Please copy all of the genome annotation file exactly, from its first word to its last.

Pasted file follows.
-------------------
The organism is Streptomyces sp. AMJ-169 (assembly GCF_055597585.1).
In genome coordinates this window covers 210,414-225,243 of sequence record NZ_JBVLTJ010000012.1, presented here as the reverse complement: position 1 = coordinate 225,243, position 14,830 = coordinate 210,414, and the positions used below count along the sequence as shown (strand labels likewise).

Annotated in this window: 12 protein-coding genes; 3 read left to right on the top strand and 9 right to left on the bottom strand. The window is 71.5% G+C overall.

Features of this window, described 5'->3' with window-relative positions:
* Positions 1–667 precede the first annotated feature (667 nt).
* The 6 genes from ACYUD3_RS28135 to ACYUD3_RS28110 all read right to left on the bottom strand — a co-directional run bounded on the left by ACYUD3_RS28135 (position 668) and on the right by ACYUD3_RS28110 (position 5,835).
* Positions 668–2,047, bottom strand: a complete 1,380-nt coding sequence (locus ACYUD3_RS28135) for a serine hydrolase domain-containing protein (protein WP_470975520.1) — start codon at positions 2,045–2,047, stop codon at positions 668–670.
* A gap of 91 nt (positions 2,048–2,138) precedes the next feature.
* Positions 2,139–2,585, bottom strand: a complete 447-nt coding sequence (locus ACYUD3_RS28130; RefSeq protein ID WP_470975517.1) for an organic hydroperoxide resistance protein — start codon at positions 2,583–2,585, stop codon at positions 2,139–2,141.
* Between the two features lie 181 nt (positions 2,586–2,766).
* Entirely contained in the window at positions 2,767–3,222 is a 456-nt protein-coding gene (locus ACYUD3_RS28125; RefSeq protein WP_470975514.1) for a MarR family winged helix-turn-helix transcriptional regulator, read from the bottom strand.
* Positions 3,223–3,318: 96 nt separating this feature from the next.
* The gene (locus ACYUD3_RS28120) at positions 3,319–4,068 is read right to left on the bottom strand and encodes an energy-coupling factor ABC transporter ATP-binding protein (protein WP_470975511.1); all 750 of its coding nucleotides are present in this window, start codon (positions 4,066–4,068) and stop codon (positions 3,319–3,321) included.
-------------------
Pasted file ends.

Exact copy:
The organism is Streptomyces sp. AMJ-169 (assembly GCF_055597585.1).
In genome coordinates this window covers 210,414-225,243 of sequence record NZ_JBVLTJ010000012.1, presented here as the reverse complement: position 1 = coordinate 225,243, position 14,830 = coordinate 210,414, and the positions used below count along the sequence as shown (strand labels likewise).

Annotated in this window: 12 protein-coding genes; 3 read left to right on the top strand and 9 right to left on the bottom strand. The window is 71.5% G+C overall.

Features of this window, described 5'->3' with window-relative positions:
* Positions 1–667 precede the first annotated feature (667 nt).
* The 6 genes from ACYUD3_RS28135 to ACYUD3_RS28110 all read right to left on the bottom strand — a co-directional run bounded on the left by ACYUD3_RS28135 (position 668) and on the right by ACYUD3_RS28110 (position 5,835).
* Positions 668–2,047, bottom strand: a complete 1,380-nt coding sequence (locus ACYUD3_RS28135) for a serine hydrolase domain-containing protein (protein WP_470975520.1) — start codon at positions 2,045–2,047, stop codon at positions 668–670.
* A gap of 91 nt (positions 2,048–2,138) precedes the next feature.
* Positions 2,139–2,585, bottom strand: a complete 447-nt coding sequence (locus ACYUD3_RS28130; RefSeq protein ID WP_470975517.1) for an organic hydroperoxide resistance protein — start codon at positions 2,583–2,585, stop codon at positions 2,139–2,141.
* Between the two features lie 181 nt (positions 2,586–2,766).
* Entirely contained in the window at positions 2,767–3,222 is a 456-nt protein-coding gene (locus ACYUD3_RS28125; RefSeq protein WP_470975514.1) for a MarR family winged helix-turn-helix transcriptional regulator, read from the bottom strand.
* Positions 3,223–3,318: 96 nt separating this feature from the next.
* The gene (locus ACYUD3_RS28120) at positions 3,319–4,068 is read right to left on the bottom strand and encodes an energy-coupling factor ABC transporter ATP-binding protein (protein WP_470975511.1); all 750 of its coding nucleotides are present in this window, start codon (positions 4,066–4,068) and stop codon (positions 3,319–3,321) included.